The Norfolk pine is coming down.
All the lower branches are gone
the crown tuft now sprouts
off a bald stalk.
Two men stand pointing up
one makes an action with his forearm
of the tree falling.
For the first time from this window
I can see the dark snout of the island
the rusty roof of a surprising shed.
In my mouth a morning
taste of blood and garlic.
When I opened the back door the sound
was a gunshot in the silent kitchen.
The slogan for today is
Drive all blames into one.
The question for today is
Why does the cat drink from the shower tray?
Harnessed, the tree feller
hefts himself up the pine with rope
stepping up branch stubs.
He hauls and hauls, his pelvis
lifted by his biceps. The pelvis
is the heaviest part of the body
my swimming teacher said.
Keep your pelvis on the surface
you won’t sink.
I told you this in the sea one day.
I lifted your entire weight, your arms
around my neck in the waves.
Ventilate the ego, the book says.
Remember your precious human birth.
The deck outside is wet, some planks
darker brown. The casserole
dish you put out for the dog’s drink
is full of rain, the small body
of its water moves
in the gusty wind.
And now here’s a rainbow
ending right in that casserole dish
such colours on the dark grey
the seagulls so white against it
they brighten for a moment
flying past. The chainsaw starts.
Branches fall like locks of hair.
He looks straight in the window
tree feller, now he knows
on the lawn —
fat, speckled fruit.
You will be parking the car
angling the wheels just right
reaching for the long handles
of your Freeset bag. Your keys
will land in there with a treble
heavy sound. You’ll take the lift
to the fifteenth floor.
It’s not yet nine o’clock.
This room smells of toilet bowl cleaner
vanilla and spearmint
and of the balloons you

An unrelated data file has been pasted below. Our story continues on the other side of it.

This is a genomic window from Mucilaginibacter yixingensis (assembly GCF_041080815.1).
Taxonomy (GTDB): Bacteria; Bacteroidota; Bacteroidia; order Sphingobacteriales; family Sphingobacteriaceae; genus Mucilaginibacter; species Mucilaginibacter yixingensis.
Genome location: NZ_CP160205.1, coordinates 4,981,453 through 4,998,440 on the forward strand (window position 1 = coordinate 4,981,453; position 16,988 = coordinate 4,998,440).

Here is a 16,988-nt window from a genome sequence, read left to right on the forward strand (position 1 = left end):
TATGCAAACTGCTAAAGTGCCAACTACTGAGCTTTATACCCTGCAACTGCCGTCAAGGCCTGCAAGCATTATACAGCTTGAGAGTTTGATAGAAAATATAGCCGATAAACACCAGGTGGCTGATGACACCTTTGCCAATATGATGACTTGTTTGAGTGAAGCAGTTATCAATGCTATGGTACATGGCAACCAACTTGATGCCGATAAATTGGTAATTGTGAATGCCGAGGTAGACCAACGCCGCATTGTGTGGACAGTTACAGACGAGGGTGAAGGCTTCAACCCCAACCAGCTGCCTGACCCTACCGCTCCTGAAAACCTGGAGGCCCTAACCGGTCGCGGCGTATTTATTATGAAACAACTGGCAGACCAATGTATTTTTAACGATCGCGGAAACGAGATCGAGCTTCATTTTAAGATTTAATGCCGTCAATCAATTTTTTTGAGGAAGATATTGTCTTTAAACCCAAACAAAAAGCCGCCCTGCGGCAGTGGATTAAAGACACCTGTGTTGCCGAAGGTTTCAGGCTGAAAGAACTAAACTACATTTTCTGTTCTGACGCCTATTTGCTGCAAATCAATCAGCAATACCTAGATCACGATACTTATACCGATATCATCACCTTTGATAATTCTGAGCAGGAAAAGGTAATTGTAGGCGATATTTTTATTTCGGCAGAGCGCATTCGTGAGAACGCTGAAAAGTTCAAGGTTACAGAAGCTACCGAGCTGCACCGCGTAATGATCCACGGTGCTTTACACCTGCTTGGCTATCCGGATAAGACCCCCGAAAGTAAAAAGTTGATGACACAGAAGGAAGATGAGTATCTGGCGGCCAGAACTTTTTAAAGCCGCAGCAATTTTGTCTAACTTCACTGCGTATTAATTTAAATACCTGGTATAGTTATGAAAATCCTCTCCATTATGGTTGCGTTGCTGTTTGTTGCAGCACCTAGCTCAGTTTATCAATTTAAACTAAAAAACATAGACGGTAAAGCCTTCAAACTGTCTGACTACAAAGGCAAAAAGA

inflated with a pump for my birthday.
I dreamed the word paper
was a yoga pose
and I practised it, my knees
to one side, hands in prayer.
The rainbow is fading now
from the casserole dish up.
I picture you sitting at your window
your wide shoulders curving towards
the work you do.
There will be no loud call, no Timber!
The tree won’t fall with a crash to the ground.
The feller in his yellow rain jacket
is sawing it off in segments —
the tree will simply get shorter.
The island’s misted over.
The size it is, it’s big enough
to make its own weather.
In hours you’ll rest your back
against my knees, the window
will be running with rain and spray
the venetian blinds making their music.
Hinemoana Baker was born in Christchurch in 1968. She remembers Whakatane in the Eastern Bay of Plenty, and Nelson in the South Island as her hometowns. Her Māori ancestry connects her to Horowhenua, Taranaki, Wellington (North Island) and Otago (South Island). Her poetry, fiction and children’s stories have been published in printed and online literary journals and anthologies, including Best New Zealand Poems 2004. Two of her plays were produced for the first Te Reo Māori seasons at Wellington’s Taki Rua Theatre in the 1990s. In 1998 she was awarded the Stout Research Centre/Reader’s Digest Writing Fellowship at Victoria University.
Hinemoana has written and produced several radio dramas, ongoing music features and documentaries for Radio New Zealand National and Concert FM. She is also an experienced performer and producer of her own work. Since 1990, she has read and performed her poetry and music at many events in New Zealand, Zimbabwe, Indonesia and Australia. She has shared the billing with many noted writers. As the result of a shared performance in 2003 with Lord of the Rings star Viggo Mortensen, her first collection of poems mātuhi | needle (2004) was published both in New Zealand (Victoria University Press, Wellington) and in the US (Perceval Press, Santa Monica).
Baker comments: ‘This poem is set where I live in Paekakariki, on the Kapiti Coast.
‘The day I wrote it I was working in my office in the neighbour’s house. I was surprised to see a change in the scenery from their lounge window: the huge Norfolk pine that was such a feature of that view was being felled. As the procedure unfolded I found it compelling viewing, so I just kept watching.
‘It took several hours for the two men working to finally remove the tree, so I wrote the poem in real time, ranging over the events of that morning and predicting the evening to come, using the tree-felling as a keep-reading device.
‘I was delighted when, in the end, the tree didn’t fall in quite the way I expected.’